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Tech-savvy teachers honoured

They don’t wear capes in the classroom. But give them an educational problem that needs a dash of technology, and their super-powers emerge. They’re Microsoft’s Expert Educators and Mentor Schools, and they’re coming soon to a school near you.

Microsoft has just announced the first three educators and school in South Africa to take part in its Expert Educator and Mentor Schools programmes. Members of both programmes become part of a global one-year initiative to recognise teachers and schools who are using technology in innovative ways in the classroom.

Over the next year, Cheryl Douglas from Bishops Diocesan College in Cape Town, Phuti Ragophala of Pula Madibogo School in Polokwane and Mabusane Tlali from Maseru will work with Microsoft to share their experiences using technology in education with their peers around the world, and help train other teachers in education technologies.

At the same time, Johannesburg’s Brescia House School will be sharing the impact that its connected classroom policy has had in teaching learners 21st Century skills.

In addition to representing Southern Africa at the Microsoft in Education Global Forum in Barcelona next year, Expert Educators and Mentor Schools receive a range of benefits such as free tablets for their schools, access to Microsoft strategies and technologies, professional and career development opportunities and certifications in peer coaching.

Ragophala, the principal of Pula Madibogo School, believes learners must be encouraged to think past the prescribed textbook curriculum. ‚”I never teach without using technology tools or providing my students with an opportunity to learn while making a difference. I constantly challenge my students to share knowledge on a practical and theoretical basis, the lesson must be taken beyond the classroom to the community, and have an impact on bettering their own circumstances.‚”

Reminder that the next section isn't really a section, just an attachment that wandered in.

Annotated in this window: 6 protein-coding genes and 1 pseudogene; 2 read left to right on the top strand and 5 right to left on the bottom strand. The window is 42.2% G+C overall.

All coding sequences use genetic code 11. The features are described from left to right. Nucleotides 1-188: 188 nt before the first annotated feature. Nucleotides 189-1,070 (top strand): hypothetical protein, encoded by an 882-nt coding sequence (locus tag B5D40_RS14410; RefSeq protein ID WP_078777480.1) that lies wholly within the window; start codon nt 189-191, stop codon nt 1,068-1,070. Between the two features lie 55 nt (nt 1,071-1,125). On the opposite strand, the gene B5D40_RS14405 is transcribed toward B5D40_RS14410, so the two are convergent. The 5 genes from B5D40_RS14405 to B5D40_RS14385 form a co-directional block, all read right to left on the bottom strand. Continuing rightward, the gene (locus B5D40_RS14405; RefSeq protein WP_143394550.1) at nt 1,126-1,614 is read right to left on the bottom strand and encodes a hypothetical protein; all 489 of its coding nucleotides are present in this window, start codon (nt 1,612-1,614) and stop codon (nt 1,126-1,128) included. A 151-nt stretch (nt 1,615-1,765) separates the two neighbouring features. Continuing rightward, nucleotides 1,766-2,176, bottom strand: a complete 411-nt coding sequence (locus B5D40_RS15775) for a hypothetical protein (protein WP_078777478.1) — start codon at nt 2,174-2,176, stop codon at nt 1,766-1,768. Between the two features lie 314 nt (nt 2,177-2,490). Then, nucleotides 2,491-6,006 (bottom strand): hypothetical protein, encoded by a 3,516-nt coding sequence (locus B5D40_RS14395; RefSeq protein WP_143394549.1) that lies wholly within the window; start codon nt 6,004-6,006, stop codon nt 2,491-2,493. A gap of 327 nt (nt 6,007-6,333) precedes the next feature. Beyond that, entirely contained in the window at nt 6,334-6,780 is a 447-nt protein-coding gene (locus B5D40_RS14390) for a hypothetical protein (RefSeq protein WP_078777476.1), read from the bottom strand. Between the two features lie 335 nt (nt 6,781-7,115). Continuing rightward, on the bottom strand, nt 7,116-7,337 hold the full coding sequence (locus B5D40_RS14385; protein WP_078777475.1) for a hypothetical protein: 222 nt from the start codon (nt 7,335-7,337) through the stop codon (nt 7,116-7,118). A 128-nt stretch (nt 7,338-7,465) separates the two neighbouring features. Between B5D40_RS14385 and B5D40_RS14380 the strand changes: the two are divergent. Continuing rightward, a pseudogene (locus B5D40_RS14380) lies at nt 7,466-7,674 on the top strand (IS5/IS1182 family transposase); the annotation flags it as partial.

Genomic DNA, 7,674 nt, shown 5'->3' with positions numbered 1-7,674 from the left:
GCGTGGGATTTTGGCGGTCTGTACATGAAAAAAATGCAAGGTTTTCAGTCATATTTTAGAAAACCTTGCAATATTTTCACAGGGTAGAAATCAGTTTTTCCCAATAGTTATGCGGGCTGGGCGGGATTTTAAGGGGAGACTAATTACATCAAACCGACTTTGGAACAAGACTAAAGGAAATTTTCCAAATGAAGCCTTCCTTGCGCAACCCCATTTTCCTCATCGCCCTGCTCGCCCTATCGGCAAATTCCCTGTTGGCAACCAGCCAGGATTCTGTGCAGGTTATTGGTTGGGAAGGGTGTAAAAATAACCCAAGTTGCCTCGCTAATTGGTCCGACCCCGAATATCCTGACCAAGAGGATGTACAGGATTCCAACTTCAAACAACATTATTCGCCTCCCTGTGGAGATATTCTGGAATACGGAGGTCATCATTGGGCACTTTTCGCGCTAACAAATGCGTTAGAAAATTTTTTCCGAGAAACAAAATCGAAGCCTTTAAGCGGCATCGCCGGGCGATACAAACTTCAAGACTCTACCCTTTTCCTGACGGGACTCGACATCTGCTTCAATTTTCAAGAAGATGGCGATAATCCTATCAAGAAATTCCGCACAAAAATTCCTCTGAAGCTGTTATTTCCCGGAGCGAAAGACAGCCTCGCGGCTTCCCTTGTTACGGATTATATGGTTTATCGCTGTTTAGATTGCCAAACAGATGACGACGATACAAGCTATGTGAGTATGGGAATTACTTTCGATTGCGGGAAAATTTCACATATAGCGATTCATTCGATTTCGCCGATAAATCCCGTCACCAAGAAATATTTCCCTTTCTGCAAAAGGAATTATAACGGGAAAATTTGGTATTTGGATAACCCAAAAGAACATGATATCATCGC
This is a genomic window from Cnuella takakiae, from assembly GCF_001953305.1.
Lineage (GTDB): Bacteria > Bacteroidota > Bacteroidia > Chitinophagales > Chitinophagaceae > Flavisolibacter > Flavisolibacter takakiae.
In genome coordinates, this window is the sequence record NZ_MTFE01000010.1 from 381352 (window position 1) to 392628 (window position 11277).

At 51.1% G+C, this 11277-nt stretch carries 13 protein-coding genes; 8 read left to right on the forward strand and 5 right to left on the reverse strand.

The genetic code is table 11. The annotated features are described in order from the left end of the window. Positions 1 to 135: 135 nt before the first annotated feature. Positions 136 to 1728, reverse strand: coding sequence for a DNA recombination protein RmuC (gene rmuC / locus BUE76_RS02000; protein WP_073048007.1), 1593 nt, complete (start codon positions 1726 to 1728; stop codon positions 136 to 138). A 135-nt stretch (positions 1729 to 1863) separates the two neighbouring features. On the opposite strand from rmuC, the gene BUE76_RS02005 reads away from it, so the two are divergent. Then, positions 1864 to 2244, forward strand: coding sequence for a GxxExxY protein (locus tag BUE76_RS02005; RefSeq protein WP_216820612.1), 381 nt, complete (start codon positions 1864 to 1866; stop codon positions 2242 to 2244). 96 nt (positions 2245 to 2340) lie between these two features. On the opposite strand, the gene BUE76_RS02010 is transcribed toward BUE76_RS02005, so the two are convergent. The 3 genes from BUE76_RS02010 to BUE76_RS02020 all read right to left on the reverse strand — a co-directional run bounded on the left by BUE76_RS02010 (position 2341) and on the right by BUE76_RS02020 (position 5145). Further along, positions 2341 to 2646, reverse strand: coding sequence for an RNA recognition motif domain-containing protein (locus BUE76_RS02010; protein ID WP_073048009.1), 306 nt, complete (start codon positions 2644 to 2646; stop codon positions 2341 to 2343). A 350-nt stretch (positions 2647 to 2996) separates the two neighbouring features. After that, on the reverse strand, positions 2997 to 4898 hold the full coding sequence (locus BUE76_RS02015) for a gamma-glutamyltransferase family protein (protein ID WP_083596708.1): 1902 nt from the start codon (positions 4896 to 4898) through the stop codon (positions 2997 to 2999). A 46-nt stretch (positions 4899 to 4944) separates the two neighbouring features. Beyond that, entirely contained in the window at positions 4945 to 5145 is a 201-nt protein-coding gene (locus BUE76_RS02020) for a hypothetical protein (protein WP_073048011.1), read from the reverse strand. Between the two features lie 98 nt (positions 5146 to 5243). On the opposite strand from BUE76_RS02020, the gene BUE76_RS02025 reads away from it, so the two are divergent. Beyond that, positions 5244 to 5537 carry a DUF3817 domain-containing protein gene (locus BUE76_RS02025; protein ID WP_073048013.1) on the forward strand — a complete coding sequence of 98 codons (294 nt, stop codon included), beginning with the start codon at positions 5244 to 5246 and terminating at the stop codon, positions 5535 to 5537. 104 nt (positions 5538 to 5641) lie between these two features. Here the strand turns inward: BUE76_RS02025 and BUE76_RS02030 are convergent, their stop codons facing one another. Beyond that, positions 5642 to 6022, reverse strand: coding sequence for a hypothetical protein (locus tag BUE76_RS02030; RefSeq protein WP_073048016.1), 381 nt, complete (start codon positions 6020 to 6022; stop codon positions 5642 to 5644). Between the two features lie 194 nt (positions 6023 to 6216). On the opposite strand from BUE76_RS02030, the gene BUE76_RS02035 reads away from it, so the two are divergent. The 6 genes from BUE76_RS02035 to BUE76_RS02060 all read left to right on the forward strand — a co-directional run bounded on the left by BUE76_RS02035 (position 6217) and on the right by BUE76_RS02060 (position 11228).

Microsoft South Africa’s managing director, Mteto Nyati, said the Expert Educators and Mentor schools were ‚”inspiring examples‚” of how individuals and schools in South Africa are using technology to prepare their students for the Information Age.

‚”Not only are they doing innovative work in the classroom, but they are actively mentoring others and creating real change within South Africa’s education system,‚” said Nyati. ‚”They set an outstanding example for their peers and we hope that they will benefit from the access to technology that they receive as part of Microsoft’s ongoing programs.‚”

To be considered for Mentor status or as an Expert Educator, schools and educators must demonstrate a commitment to innovation and the ability to overcome obstacles in preparing students to be 21st century learners. Schools are selected based on a record of educational success, community leadership and successful school management. Educators are selected based on their innovation, leadership skills and effective use of technology for better learning and student outcomes.

‚”Being selected as a Microsoft Mentor School is an amazing honour for our school and has inspired us as a learning community to encouraging progressive thinking skills, enabling our learners to showcase their understanding of what they have learnt,‚” said Lyneth Crighton from Brescia House School. ‚”We look forward to using this community to help us better prepare our students for the work place in a time when it is so important to arm teachers with the right kind of skills to produce a world-class workforce right here in South Africa.‚”

Cheryl Douglas, a biology teacher, said using technology to research human impact on the environment exposed her Grade 11 pupils to real world problems and encouraged critical thinking.

‚”They used the Internet, PowerPoint, business cards, QR codes and ebooks to find practical solutions to problems in areas such as water, food security, loss of biodiversity, climate change and solid waste management. The impact this had was immense and I’m excited to share it with other teachers around the country as well as with like-minded educators at the Microsoft in Education Global Forum,‚” said Douglas.

Two other local schools, Bloemfontein’s Eunice High School and St Cyprian’s School from Cape Town, have been chosen as so-called World Tour Schools for a second year. These schools have gone through the Mentor School process and are now available for other schools and government leaders from around the world to visit them as an example of 21st Century education approaches as well as how Microsoft technology and programmes support their work.

Find more information on Expert Educators and Mentor Schools.

* Image courtesy of shutterstock


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